No claim of responsibility yet for Pakistan bombing that killed 45
March 4, 2013 -- Updated 1159 GMT (1959 HKT)
- The blast apparently targeted Shiites in Karachi, police say
- Authorities say the toll could rise as rescue workers search the rubble
- Shiites have been the victims of dozens of sectarian attacks in the past year
Islamabad, Pakistan (CNN) -- No group has stepped forward so far to claim responsibility for a massive car bombing in the southern Pakistani city of Karachi that killed at least 45 people over the weekend in what appeared to be the latest attack on the Shiite minority in the country.
The blast Sunday tore into nearby buildings, wounding about 150 people, and authorities warned that the death toll could rise as rescue workers continued to search for bodies amid the rubble.
Caused by a vehicle loaded with about 150 kilograms (330 lbs) of explosives set to a timer, the explosion took place in Abbas Town, an area of Karachi where many Shiite Muslims live, police said.
In recent months, a number of large-scale bomb attacks have targeted Shiites, who are overwhelmingly outnumbered by Sunni Muslims in Pakistan.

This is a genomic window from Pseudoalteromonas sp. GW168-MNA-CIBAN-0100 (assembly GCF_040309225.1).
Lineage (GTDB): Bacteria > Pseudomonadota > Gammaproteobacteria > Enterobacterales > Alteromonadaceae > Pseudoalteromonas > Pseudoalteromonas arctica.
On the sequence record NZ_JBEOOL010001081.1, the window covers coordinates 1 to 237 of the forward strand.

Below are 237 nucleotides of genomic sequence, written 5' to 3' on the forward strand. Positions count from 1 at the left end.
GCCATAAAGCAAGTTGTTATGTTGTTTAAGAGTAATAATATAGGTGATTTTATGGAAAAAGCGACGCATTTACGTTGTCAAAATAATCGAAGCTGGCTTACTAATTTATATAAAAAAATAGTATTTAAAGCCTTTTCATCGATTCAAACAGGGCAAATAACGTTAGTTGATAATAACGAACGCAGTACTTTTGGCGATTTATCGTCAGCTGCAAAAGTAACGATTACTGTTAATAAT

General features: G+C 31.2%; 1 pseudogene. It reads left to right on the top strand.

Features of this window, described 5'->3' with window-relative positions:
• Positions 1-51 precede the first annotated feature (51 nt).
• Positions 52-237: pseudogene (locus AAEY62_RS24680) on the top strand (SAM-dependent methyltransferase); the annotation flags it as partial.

A vehicle bomb explosion in Karachi, Pakistan's largest city, killed at least 42 people and wounded at least 145 others on Sunday, March 3, police said.
Photos: Deadly explosions hit Karachi
A huge bombing last month in a Shiite neighborhood in the city of Quetta killed about 90 people and fueled outrage about authorities' failure to stem the attacks, many of which were claimed by the Sunni militant group Lashkar-e-Jhangvi.
Pakistani security forces responded by carrying out raids in the area in which four militants were killed and others arrested. But Sunday's attack in Karachi suggested they hadn't done enough to dissuade further attacks.
Amnesty International says it has documented 92 separate attacks on Shiites across Pakistan since January 2012 that have resulted in the deaths of more than 500 people. It has criticized what it says is the lack of prosecutions of those responsible for the violence.
Pakistan's Prime Minister Raja Pervez Ashraf and President Asif Ali Zardari both condemned the bombing Sunday.
Although many of the recent attacks against Shiites in Pakistan have focused on the Hazara ethnic group in Quetta, sectarian violence has struck Karachi previously.
In February 2010, for instance, at least 18 people died in blasts that took place near a bus full of Shiite religious observers and in front of a hospital in the city.
And in late 2009, a suicide bomb attack on a Shiite procession moving through Karachi killed at least 40 people.
CNN's Nasir Habib reported from Islamabad and Jethro Mullen wrote from Hong Kong
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